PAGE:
This type of hyperbolic conjecture about Chinese intentions towards the United States is unfortunately very common, including in U.S. military and Congressional “analysis”.
It is true that the Bayi players are soldiers. They’re obligated to enlist when they sign with the team. But all they do is play basketball, and basketball—sport—is the interesting story here.
One of the reasons Bayi dominated basketball in China is because it was the only team that could recruit nationwide. The old socialist-era Chinese internal household registration system forced other clubs to confine recruitment to their hometowns.
Times, and the old socialist character of Chinese society, are changing. Money, markets and a freer flow of labor have eroded Bayi’s recruiting advantage, although the team retains appeal because the PLA benefit package provides a solid safety net for post-career players. But their dominance has clearly faded. Bayi only won two titles in the last nine years. The new powerhouse in the CBA is the Guangdong Tigers, who won the other seven.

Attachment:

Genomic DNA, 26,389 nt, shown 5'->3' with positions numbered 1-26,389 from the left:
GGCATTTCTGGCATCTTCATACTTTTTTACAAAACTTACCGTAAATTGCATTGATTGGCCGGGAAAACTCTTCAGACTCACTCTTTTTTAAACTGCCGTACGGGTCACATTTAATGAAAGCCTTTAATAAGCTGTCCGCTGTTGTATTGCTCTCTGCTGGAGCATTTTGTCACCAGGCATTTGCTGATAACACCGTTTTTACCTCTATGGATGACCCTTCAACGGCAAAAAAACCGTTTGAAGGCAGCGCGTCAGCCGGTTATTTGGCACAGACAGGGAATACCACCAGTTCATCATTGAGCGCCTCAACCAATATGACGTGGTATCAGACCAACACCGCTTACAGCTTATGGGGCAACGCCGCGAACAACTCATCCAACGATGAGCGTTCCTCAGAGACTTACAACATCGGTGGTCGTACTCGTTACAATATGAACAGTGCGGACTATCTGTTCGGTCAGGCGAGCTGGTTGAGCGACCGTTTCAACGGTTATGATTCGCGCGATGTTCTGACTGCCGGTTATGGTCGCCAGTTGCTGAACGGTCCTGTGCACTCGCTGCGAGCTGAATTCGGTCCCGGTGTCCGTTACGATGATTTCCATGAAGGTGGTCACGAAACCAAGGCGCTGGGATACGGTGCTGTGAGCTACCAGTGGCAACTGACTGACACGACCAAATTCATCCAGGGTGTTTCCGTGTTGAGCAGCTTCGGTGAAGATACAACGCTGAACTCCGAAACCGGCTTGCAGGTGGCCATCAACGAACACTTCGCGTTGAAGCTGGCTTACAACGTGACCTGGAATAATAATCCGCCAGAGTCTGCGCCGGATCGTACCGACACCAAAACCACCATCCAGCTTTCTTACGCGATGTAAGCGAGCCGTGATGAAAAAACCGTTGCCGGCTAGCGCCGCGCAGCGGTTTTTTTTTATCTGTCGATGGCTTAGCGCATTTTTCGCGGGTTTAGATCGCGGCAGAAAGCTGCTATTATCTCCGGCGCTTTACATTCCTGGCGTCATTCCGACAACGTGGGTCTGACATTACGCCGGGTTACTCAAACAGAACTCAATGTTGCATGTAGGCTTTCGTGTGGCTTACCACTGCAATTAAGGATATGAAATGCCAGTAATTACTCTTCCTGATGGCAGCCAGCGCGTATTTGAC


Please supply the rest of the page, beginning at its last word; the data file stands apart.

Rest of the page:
A pair of Chinese scholars argue that Guangdong’s success is a product of the region’s increased private investment in the sport. This is reflected in the emergence of multiple local basketball clubs, increased competition, better training facilities, better coaches, and a better environment for players. Guangdong’s rise is not only changing the character of the CBA, but the Chinese national team as well, which features an increasing number of Guangdong players.
If Yao Ming is able to encourage similar successes in Shanghai, perhaps with the help of other Chinese players who have some experience in the NBA, Chinese professional basketball may have a brighter future. If it does, maybe US commentators will be more interested in the sport itself, and how it is faring in China, than in finding geopolitical messages in basketball stories.
Chinese officials often complain that the United States is stuck in an old Cold-War mentality that prevents Americans from understanding what is happening in China today. After looking at the way the US media reacted to these two stories, it is not hard to understand their complaints.
China in Focus is an occasional series by Gregory Kulacki.